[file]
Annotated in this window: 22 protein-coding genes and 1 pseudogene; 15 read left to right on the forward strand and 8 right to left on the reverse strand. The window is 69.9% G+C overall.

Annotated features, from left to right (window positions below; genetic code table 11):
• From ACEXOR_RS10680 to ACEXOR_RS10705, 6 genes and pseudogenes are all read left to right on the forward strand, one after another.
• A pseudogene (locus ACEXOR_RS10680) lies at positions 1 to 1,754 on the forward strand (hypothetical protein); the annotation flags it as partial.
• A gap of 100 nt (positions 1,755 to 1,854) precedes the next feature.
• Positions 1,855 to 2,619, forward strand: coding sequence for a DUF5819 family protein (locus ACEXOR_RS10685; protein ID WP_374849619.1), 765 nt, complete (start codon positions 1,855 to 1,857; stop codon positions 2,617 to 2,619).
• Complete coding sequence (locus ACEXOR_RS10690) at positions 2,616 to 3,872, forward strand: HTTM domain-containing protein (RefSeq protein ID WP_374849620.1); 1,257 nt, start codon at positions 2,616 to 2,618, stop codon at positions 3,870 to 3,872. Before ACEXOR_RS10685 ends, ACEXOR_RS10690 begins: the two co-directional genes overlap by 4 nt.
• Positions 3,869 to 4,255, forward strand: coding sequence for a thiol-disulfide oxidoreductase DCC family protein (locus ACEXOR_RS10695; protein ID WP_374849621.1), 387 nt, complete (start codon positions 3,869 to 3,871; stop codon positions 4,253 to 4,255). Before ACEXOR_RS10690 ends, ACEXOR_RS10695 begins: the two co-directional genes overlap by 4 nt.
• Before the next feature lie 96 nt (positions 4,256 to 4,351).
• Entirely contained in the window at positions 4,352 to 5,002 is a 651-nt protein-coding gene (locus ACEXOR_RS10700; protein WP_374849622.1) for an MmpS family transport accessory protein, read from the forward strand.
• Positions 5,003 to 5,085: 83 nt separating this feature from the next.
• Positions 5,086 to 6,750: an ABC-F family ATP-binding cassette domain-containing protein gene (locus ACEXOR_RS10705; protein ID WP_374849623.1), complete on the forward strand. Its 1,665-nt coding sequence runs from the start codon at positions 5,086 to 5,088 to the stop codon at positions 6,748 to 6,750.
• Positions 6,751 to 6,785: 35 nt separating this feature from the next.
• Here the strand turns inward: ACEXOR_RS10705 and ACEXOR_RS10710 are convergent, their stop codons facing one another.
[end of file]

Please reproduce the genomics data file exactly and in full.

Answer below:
Annotated in this window: 22 protein-coding genes and 1 pseudogene; 15 read left to right on the forward strand and 8 right to left on the reverse strand. The window is 69.9% G+C overall.

Annotated features, from left to right (window positions below; genetic code table 11):
• From ACEXOR_RS10680 to ACEXOR_RS10705, 6 genes and pseudogenes are all read left to right on the forward strand, one after another.
• A pseudogene (locus ACEXOR_RS10680) lies at positions 1 to 1,754 on the forward strand (hypothetical protein); the annotation flags it as partial.
• A gap of 100 nt (positions 1,755 to 1,854) precedes the next feature.
• Positions 1,855 to 2,619, forward strand: coding sequence for a DUF5819 family protein (locus ACEXOR_RS10685; protein ID WP_374849619.1), 765 nt, complete (start codon positions 1,855 to 1,857; stop codon positions 2,617 to 2,619).
• Complete coding sequence (locus ACEXOR_RS10690) at positions 2,616 to 3,872, forward strand: HTTM domain-containing protein (RefSeq protein ID WP_374849620.1); 1,257 nt, start codon at positions 2,616 to 2,618, stop codon at positions 3,870 to 3,872. Before ACEXOR_RS10685 ends, ACEXOR_RS10690 begins: the two co-directional genes overlap by 4 nt.
• Positions 3,869 to 4,255, forward strand: coding sequence for a thiol-disulfide oxidoreductase DCC family protein (locus ACEXOR_RS10695; protein ID WP_374849621.1), 387 nt, complete (start codon positions 3,869 to 3,871; stop codon positions 4,253 to 4,255). Before ACEXOR_RS10690 ends, ACEXOR_RS10695 begins: the two co-directional genes overlap by 4 nt.
• Before the next feature lie 96 nt (positions 4,256 to 4,351).
• Entirely contained in the window at positions 4,352 to 5,002 is a 651-nt protein-coding gene (locus ACEXOR_RS10700; protein WP_374849622.1) for an MmpS family transport accessory protein, read from the forward strand.
• Positions 5,003 to 5,085: 83 nt separating this feature from the next.
• Positions 5,086 to 6,750: an ABC-F family ATP-binding cassette domain-containing protein gene (locus ACEXOR_RS10705; protein ID WP_374849623.1), complete on the forward strand. Its 1,665-nt coding sequence runs from the start codon at positions 5,086 to 5,088 to the stop codon at positions 6,748 to 6,750.
• Positions 6,751 to 6,785: 35 nt separating this feature from the next.
• Here the strand turns inward: ACEXOR_RS10705 and ACEXOR_RS10710 are convergent, their stop codons facing one another.